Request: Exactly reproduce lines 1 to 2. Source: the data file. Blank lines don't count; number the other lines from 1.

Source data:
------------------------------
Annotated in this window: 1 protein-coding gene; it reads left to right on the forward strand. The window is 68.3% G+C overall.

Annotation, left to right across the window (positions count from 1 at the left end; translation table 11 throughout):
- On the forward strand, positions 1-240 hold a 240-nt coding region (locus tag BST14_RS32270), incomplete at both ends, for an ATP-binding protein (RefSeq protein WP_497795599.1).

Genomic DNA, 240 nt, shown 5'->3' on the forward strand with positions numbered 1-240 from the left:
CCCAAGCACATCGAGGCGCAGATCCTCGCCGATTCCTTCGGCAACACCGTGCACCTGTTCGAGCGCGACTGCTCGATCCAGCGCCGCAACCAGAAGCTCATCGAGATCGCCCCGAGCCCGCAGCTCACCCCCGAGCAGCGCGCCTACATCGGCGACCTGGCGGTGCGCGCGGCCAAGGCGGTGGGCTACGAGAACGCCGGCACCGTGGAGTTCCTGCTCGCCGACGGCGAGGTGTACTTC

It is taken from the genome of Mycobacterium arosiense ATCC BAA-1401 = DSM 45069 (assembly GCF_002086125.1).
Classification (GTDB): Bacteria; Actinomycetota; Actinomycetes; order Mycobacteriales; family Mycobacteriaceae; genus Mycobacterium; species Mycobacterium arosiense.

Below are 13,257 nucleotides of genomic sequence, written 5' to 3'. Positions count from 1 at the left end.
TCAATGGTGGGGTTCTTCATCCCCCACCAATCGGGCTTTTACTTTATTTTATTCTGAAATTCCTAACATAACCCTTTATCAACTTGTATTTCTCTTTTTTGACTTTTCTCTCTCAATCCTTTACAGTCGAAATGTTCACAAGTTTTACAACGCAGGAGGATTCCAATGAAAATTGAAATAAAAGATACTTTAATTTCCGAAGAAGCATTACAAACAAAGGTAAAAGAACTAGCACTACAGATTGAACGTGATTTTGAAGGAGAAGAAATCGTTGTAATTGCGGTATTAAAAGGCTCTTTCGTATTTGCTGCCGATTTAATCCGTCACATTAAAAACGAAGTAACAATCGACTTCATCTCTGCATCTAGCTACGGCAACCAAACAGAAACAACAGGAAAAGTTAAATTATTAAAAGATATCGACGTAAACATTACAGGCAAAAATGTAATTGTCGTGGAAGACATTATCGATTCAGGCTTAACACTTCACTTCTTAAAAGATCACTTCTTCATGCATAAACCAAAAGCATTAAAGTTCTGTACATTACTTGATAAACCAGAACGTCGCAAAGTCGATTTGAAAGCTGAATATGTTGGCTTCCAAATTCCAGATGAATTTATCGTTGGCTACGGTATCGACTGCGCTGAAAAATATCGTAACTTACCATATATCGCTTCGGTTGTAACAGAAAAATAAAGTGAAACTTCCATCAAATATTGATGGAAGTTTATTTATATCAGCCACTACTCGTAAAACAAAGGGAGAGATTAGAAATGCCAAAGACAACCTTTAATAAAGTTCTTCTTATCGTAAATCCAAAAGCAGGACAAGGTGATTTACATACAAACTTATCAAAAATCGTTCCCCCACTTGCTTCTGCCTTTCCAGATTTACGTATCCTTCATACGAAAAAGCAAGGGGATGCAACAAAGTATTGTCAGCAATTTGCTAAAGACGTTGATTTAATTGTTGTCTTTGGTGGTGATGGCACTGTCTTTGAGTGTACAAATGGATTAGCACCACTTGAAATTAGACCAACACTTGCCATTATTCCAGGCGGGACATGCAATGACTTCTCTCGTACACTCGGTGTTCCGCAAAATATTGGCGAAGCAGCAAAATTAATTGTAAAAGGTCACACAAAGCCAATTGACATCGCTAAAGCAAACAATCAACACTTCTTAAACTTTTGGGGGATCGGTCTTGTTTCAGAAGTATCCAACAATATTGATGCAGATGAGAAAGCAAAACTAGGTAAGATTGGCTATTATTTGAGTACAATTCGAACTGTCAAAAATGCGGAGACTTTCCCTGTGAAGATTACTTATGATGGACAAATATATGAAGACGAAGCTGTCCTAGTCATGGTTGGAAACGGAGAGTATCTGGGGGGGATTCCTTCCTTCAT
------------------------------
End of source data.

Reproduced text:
Annotated in this window: 1 protein-coding gene; it reads left to right on the forward strand. The window is 68.3% G+C overall.

Annotation, left to right across the window (positions count from 1 at the left end; translation table 11 throughout):